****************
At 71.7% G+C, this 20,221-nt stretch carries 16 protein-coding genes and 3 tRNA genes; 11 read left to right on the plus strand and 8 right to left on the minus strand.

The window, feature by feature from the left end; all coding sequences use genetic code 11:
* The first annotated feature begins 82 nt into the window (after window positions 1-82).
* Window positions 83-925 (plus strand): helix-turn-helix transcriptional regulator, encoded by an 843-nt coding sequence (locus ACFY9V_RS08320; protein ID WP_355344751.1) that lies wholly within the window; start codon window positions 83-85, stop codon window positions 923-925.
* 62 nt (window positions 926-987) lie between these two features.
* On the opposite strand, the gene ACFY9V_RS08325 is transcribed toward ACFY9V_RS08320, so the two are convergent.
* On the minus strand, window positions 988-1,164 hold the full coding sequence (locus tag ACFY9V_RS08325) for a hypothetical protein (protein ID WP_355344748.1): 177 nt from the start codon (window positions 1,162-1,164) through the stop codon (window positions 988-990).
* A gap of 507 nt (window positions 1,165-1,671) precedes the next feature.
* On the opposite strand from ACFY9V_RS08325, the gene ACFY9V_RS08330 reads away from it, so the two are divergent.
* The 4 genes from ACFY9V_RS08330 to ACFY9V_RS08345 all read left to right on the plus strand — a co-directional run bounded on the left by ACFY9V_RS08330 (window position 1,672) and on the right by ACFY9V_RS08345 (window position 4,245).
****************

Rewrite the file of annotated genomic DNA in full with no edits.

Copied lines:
At 71.7% G+C, this 20,221-nt stretch carries 16 protein-coding genes and 3 tRNA genes; 11 read left to right on the plus strand and 8 right to left on the minus strand.

The window, feature by feature from the left end; all coding sequences use genetic code 11:
* The first annotated feature begins 82 nt into the window (after window positions 1-82).
* Window positions 83-925 (plus strand): helix-turn-helix transcriptional regulator, encoded by an 843-nt coding sequence (locus ACFY9V_RS08320; protein ID WP_355344751.1) that lies wholly within the window; start codon window positions 83-85, stop codon window positions 923-925.
* 62 nt (window positions 926-987) lie between these two features.
* On the opposite strand, the gene ACFY9V_RS08325 is transcribed toward ACFY9V_RS08320, so the two are convergent.
* On the minus strand, window positions 988-1,164 hold the full coding sequence (locus tag ACFY9V_RS08325) for a hypothetical protein (protein ID WP_355344748.1): 177 nt from the start codon (window positions 1,162-1,164) through the stop codon (window positions 988-990).
* A gap of 507 nt (window positions 1,165-1,671) precedes the next feature.
* On the opposite strand from ACFY9V_RS08325, the gene ACFY9V_RS08330 reads away from it, so the two are divergent.
* The 4 genes from ACFY9V_RS08330 to ACFY9V_RS08345 all read left to right on the plus strand — a co-directional run bounded on the left by ACFY9V_RS08330 (window position 1,672) and on the right by ACFY9V_RS08345 (window position 4,245).